We searched ProQuest Dissertations and Theses and thesis databases from Brazil, Colombia, Canada, USA, and Europe on January 8, 2019, using the terms “zika” or “zikv” or “zyca” or “zyka”. The authors of editorials, correspondence, and conference abstracts that met the inclusion criteria were searched online for original papers.

Additionally, we identified studies that we believed concern PZIK, the prognostic factors of interest, and microcephaly data, but had not published results (i.e. conference abstracts). The first and last authors’ curricula were screened online, and the first authors of each of these studies were contacted. In total, we contacted 17 study investigators at least twice. Responses to seven of the requests were received, all of which informed us of an inability to provide full results.

Eligibility

We included published data from original research that studied microcephaly as a congenital effect of ZIKV in humans. We included randomized controlled trials, prospective, retrospective or descriptive cohorts, case series (only the case series whose primary data allowed the formation of groups that were prospectively compared regarding outcome), and cross-sectional and case-control studies that could answer the review question.

Studies were excluded if they: (1) were not in humans; (2) did not report our primary objectives; (3) were in vitro/cell studies; (4) were not original research, such as literature reviews, guidelines and manuals, protocol summaries, editorials, opinion pieces, or book chapters; (5) duplicated publications from the same sources (data from the same sources, but published in different papers); or (6) were case reports, epidemiological analyses/bulletins, or case series that included outcomes for only one group.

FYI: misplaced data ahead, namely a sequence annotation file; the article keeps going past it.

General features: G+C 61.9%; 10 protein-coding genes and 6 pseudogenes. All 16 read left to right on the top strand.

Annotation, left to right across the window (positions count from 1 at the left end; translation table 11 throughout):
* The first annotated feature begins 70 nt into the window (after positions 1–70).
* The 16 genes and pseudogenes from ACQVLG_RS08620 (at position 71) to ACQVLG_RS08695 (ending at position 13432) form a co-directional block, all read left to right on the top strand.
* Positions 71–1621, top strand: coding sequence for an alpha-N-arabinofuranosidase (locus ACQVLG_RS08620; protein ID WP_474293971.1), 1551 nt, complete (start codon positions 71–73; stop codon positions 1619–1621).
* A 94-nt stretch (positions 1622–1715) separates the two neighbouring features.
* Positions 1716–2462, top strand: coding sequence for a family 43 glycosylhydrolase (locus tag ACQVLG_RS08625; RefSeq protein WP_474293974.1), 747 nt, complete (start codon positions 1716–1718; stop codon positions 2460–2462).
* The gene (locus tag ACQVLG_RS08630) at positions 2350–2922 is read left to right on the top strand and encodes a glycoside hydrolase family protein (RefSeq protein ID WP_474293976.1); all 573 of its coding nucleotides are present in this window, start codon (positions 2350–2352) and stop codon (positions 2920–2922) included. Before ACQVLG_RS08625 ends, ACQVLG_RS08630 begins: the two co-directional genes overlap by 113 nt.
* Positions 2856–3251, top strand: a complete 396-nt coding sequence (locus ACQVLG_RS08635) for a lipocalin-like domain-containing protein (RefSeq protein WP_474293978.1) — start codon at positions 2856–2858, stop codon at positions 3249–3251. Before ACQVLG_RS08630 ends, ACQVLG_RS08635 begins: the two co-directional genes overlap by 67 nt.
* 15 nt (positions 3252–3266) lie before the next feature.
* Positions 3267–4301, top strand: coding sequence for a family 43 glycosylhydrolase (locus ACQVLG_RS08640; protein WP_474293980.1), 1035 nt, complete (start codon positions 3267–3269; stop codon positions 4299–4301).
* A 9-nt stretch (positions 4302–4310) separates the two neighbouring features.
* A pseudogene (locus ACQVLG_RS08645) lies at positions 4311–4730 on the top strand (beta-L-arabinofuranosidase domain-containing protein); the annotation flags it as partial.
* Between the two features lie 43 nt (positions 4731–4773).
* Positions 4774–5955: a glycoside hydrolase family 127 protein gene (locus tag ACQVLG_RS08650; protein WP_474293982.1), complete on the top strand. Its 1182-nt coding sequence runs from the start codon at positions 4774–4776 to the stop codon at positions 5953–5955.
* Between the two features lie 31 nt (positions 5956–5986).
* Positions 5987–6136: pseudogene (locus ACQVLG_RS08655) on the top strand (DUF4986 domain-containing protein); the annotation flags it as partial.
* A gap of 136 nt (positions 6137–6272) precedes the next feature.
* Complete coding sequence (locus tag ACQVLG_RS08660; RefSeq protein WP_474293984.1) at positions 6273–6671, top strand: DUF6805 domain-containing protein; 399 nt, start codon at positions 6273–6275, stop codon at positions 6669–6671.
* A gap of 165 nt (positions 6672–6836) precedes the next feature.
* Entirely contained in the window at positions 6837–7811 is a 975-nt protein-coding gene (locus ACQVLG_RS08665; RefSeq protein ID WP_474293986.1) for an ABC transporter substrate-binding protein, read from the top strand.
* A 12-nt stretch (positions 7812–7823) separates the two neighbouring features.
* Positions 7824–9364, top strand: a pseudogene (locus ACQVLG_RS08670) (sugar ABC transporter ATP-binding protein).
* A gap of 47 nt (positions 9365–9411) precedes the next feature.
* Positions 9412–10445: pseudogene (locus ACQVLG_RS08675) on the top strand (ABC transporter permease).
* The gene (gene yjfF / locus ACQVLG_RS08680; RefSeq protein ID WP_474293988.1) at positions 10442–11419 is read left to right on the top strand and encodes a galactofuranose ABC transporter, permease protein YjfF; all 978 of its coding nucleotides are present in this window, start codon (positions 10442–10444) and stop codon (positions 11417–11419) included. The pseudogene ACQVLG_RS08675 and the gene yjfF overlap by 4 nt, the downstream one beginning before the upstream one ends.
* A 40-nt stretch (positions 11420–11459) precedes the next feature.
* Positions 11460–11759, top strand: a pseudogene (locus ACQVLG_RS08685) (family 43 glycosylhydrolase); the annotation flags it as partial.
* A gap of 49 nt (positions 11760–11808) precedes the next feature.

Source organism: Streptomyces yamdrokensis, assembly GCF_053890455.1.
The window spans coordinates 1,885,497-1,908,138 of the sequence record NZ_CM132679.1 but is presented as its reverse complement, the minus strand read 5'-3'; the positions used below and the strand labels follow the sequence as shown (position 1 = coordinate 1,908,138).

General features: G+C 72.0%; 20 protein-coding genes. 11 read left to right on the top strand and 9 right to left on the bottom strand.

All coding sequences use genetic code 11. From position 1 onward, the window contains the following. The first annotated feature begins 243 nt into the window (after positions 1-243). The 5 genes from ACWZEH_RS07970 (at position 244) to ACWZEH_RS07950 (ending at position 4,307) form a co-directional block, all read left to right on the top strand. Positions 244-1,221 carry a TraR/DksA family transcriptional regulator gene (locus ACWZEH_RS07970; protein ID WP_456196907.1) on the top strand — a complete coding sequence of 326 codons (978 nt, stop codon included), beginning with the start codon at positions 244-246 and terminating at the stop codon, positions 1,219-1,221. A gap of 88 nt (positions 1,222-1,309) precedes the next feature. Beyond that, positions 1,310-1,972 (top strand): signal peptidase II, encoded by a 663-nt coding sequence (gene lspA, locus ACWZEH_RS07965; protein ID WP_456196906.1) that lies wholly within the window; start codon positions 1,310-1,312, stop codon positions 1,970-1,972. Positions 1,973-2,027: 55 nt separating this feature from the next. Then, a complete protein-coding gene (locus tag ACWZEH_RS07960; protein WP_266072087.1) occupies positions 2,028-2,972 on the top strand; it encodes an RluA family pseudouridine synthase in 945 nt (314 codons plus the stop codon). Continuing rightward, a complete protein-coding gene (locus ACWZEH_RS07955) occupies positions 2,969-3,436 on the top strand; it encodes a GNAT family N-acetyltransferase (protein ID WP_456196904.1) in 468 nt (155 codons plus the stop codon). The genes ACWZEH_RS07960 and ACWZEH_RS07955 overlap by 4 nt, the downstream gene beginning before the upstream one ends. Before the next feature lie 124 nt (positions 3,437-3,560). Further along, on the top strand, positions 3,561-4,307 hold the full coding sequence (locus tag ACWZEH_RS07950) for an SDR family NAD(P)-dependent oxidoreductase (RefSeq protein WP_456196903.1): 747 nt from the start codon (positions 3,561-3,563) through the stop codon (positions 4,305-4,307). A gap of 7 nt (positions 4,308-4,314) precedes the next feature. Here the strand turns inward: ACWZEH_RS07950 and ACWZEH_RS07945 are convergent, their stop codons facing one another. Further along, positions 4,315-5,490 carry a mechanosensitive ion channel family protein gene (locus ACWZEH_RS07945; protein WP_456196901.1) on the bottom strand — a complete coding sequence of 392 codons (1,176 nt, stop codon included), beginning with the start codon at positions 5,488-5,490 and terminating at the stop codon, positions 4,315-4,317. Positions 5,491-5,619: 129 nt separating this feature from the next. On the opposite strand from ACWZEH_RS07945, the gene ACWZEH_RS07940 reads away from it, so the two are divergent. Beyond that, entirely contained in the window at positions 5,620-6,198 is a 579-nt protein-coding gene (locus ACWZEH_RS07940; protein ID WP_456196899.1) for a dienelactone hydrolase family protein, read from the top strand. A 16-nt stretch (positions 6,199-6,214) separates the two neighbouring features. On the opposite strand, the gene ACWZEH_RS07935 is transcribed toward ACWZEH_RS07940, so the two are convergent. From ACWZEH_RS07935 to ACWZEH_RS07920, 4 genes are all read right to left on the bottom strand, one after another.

To avoid double-counting in cases where the same individuals or data were reported in more than one publication, we evaluated publications from the same author or study place (hospital-based, city-based, or state-based population). If there was possible duplication, we used the publication with the most complete information available to extract the data.

Study selection, data extraction, and assessment of studies

Initial triage of articles was based on the screening of titles and abstracts by two independent evaluators to assess the relevance to the objective of the review. Then, a full-text read of the selected studies was conducted to determine inclusion according to eligibility criteria and the study question. Data extraction and quality assessment were conducted by two independent authors using a standardized instrument. Disagreements at any stage were resolved by consensus or discussion with a third author.

Data extracted included the name of first author, year of publication, period of study, country, language, study design, size, population, and any potential patient-related prognostic factors. These included demography (maternal age, ethnicity, deprivation, education level, marital status, social support); lifestyle factors (smoking habits, drug use); patient history (including comorbidity, family history); symptom type; health care usage (including screening); presenting behaviour; symptom knowledge; and characterization of outcomes.